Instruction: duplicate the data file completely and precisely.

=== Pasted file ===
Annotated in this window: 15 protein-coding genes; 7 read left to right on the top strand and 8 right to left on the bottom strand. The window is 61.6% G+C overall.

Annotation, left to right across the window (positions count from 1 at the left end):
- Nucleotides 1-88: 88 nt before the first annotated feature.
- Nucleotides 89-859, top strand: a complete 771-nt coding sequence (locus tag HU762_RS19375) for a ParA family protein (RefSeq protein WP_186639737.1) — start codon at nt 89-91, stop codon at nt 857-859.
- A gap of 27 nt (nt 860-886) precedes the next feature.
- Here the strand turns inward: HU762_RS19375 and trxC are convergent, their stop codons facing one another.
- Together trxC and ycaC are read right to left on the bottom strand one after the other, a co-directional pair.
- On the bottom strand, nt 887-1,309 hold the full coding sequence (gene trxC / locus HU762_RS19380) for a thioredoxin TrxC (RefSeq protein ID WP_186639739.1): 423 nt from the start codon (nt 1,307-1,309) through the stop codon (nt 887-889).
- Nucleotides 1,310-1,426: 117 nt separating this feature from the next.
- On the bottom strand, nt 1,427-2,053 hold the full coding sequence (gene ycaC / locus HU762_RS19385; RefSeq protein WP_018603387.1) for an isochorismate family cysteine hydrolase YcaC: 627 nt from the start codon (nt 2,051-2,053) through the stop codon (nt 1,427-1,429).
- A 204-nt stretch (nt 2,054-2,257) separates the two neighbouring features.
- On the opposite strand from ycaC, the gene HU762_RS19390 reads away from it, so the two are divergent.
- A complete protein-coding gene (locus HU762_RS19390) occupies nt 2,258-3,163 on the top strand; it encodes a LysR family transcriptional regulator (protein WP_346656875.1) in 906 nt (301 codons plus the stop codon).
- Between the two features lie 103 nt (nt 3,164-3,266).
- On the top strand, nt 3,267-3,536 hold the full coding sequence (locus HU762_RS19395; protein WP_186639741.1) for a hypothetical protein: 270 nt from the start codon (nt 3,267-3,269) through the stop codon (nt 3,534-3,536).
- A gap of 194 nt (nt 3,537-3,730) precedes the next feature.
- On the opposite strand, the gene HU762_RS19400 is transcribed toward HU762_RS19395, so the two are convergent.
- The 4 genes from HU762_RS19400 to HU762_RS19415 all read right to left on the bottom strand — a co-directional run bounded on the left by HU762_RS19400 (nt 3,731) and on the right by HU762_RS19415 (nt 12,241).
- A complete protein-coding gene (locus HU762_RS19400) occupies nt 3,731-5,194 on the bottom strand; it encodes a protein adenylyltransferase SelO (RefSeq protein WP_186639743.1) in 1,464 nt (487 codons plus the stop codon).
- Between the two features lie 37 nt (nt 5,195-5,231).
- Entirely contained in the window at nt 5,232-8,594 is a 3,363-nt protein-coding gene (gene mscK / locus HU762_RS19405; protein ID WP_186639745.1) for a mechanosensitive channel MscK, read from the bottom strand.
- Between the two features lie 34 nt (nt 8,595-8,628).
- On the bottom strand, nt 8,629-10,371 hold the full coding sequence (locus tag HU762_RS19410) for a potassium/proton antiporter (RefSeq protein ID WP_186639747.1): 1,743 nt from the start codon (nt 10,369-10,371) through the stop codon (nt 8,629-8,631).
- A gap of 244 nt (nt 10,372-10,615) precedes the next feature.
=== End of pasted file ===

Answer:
Annotated in this window: 15 protein-coding genes; 7 read left to right on the top strand and 8 right to left on the bottom strand. The window is 61.6% G+C overall.

Annotation, left to right across the window (positions count from 1 at the left end):
- Nucleotides 1-88: 88 nt before the first annotated feature.
- Nucleotides 89-859, top strand: a complete 771-nt coding sequence (locus tag HU762_RS19375) for a ParA family protein (RefSeq protein WP_186639737.1) — start codon at nt 89-91, stop codon at nt 857-859.
- A gap of 27 nt (nt 860-886) precedes the next feature.
- Here the strand turns inward: HU762_RS19375 and trxC are convergent, their stop codons facing one another.
- Together trxC and ycaC are read right to left on the bottom strand one after the other, a co-directional pair.
- On the bottom strand, nt 887-1,309 hold the full coding sequence (gene trxC / locus HU762_RS19380) for a thioredoxin TrxC (RefSeq protein ID WP_186639739.1): 423 nt from the start codon (nt 1,307-1,309) through the stop codon (nt 887-889).
- Nucleotides 1,310-1,426: 117 nt separating this feature from the next.
- On the bottom strand, nt 1,427-2,053 hold the full coding sequence (gene ycaC / locus HU762_RS19385; RefSeq protein WP_018603387.1) for an isochorismate family cysteine hydrolase YcaC: 627 nt from the start codon (nt 2,051-2,053) through the stop codon (nt 1,427-1,429).
- A 204-nt stretch (nt 2,054-2,257) separates the two neighbouring features.
- On the opposite strand from ycaC, the gene HU762_RS19390 reads away from it, so the two are divergent.
- A complete protein-coding gene (locus HU762_RS19390) occupies nt 2,258-3,163 on the top strand; it encodes a LysR family transcriptional regulator (protein WP_346656875.1) in 906 nt (301 codons plus the stop codon).
- Between the two features lie 103 nt (nt 3,164-3,266).
- On the top strand, nt 3,267-3,536 hold the full coding sequence (locus HU762_RS19395; protein WP_186639741.1) for a hypothetical protein: 270 nt from the start codon (nt 3,267-3,269) through the stop codon (nt 3,534-3,536).
- A gap of 194 nt (nt 3,537-3,730) precedes the next feature.
- On the opposite strand, the gene HU762_RS19400 is transcribed toward HU762_RS19395, so the two are convergent.
- The 4 genes from HU762_RS19400 to HU762_RS19415 all read right to left on the bottom strand — a co-directional run bounded on the left by HU762_RS19400 (nt 3,731) and on the right by HU762_RS19415 (nt 12,241).
- A complete protein-coding gene (locus HU762_RS19400) occupies nt 3,731-5,194 on the bottom strand; it encodes a protein adenylyltransferase SelO (RefSeq protein WP_186639743.1) in 1,464 nt (487 codons plus the stop codon).
- Between the two features lie 37 nt (nt 5,195-5,231).
- Entirely contained in the window at nt 5,232-8,594 is a 3,363-nt protein-coding gene (gene mscK / locus HU762_RS19405; protein ID WP_186639745.1) for a mechanosensitive channel MscK, read from the bottom strand.
- Between the two features lie 34 nt (nt 8,595-8,628).
- On the bottom strand, nt 8,629-10,371 hold the full coding sequence (locus tag HU762_RS19410) for a potassium/proton antiporter (RefSeq protein ID WP_186639747.1): 1,743 nt from the start codon (nt 10,369-10,371) through the stop codon (nt 8,629-8,631).
- A gap of 244 nt (nt 10,372-10,615) precedes the next feature.